Chronic cough – Just like with the need to clear the throat you might find yourself coughing frequently, try to not cough as much as it can further irritate the throat from doing it frequently. Keeping the throat moist with water/tea(read advice) below and lozenges my recommendation.
Lump in throat feeling
Hard to swallow
Sore to talk
Post nasal drip
Dry throat (read advice below)
Check out my article on LPR Symptoms, for detailed information on each of the symptoms
Some Advice for Throat Relief
As I have mentioned drinking water and taking these lozenges are good options for some relief. A couple more options I would recommend are teas, the 2 options that follow all the guidelines are chamomile tea and the other being marshmallow root tea.
Chamomile tea will soothe the throat thanks to having anti-inflammatory properties. Marshmallow root tea is your best bet because it not only has the ability to coat and heal the throat, but it has the same effect of the whole digestive tract and has been shown to aid digestion and help reflux as well.
As I mentioned in the “too much acid” section above LPR is most commonly treated with PPI’s which have been shown to NOT help with LPR thanks to studies that have been done, read more about PPI’s etc. in the section above as mentioned.
Luckily for us there are other options out there which can be used to treat LPR and actually give you relief which are below. The first 2 recommendations are what I would advise you get started with as soon as possible. After the first 2 options I have listed a host of other things that can also help you even further!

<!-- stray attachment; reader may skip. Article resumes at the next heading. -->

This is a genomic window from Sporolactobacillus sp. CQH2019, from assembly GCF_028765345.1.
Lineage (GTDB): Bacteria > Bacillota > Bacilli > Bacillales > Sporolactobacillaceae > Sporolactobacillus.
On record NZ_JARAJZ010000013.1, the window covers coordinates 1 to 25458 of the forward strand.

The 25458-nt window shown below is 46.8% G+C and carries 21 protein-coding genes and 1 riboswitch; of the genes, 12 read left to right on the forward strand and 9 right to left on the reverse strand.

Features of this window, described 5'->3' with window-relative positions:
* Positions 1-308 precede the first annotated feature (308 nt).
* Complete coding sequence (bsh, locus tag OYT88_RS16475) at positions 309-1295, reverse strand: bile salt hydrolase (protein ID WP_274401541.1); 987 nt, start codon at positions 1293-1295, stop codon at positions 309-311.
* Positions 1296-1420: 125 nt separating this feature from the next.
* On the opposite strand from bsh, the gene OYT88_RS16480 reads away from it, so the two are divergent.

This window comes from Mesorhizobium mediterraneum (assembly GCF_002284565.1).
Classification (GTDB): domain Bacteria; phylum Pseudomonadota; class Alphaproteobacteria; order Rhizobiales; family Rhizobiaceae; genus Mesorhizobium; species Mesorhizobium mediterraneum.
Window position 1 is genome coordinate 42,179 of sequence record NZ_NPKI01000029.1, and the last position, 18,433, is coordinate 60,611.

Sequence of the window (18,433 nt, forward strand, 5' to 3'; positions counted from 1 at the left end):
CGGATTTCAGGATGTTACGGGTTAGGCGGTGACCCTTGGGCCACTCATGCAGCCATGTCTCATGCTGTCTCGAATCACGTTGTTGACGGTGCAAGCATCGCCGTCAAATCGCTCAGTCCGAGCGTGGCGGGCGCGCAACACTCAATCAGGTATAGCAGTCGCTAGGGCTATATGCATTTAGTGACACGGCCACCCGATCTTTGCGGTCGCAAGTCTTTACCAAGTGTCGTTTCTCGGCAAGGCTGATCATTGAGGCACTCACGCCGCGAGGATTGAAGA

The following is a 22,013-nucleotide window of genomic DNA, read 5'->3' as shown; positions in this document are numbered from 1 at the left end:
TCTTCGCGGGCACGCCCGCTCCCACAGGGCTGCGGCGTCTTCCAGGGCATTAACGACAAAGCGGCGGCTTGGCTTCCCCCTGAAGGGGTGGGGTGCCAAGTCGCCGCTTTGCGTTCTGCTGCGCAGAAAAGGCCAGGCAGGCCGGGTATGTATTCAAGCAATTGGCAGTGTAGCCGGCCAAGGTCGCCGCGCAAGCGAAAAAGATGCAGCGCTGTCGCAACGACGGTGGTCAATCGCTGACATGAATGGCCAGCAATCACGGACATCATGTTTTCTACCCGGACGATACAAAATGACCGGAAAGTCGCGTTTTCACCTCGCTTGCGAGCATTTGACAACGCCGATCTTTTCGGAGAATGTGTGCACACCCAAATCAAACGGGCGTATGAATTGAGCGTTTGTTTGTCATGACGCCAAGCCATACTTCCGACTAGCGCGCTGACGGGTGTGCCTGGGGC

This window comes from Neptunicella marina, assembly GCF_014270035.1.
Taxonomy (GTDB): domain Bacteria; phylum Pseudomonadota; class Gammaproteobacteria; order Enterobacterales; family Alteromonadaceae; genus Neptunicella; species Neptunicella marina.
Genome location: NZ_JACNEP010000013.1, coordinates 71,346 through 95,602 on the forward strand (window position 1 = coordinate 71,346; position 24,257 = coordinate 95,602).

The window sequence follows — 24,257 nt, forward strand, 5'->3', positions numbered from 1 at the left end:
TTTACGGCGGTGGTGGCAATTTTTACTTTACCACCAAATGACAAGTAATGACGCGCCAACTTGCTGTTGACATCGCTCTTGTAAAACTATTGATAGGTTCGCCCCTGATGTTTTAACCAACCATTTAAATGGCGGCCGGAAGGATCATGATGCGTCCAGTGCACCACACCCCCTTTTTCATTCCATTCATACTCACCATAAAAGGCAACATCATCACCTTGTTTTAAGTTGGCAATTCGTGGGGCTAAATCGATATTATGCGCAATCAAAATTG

Gaviscon Advance (UK version)
Gaviscon advance is a great thing that will definitely help reduce your LPR symptoms and while it won’t fix the root cause of the problem it will help give you relief while you work on solving the actual root cause. The second important part of my advice is to follow a diet alongside taking the Gaviscon advance, the diet would be aimed at tackling the root cause while Gaviscon will help your symptoms and should aid healing as well.
The important thing to note when buying Gaviscon Advance is that you buy the UK version. Unlike the US version the UK version has different ingredients and most importantly the has the ingredient (sodium) alginate. Alginate is something that is extracted from seaweed. The thing with alginate is that it produces a foam on top on your stomach contents which helps create a barrier like effect which helps prevent against reflux. This foam is also great for filtering things like pepsin and bile which I have talked about earlier in this article and are some of the main causes for LPR.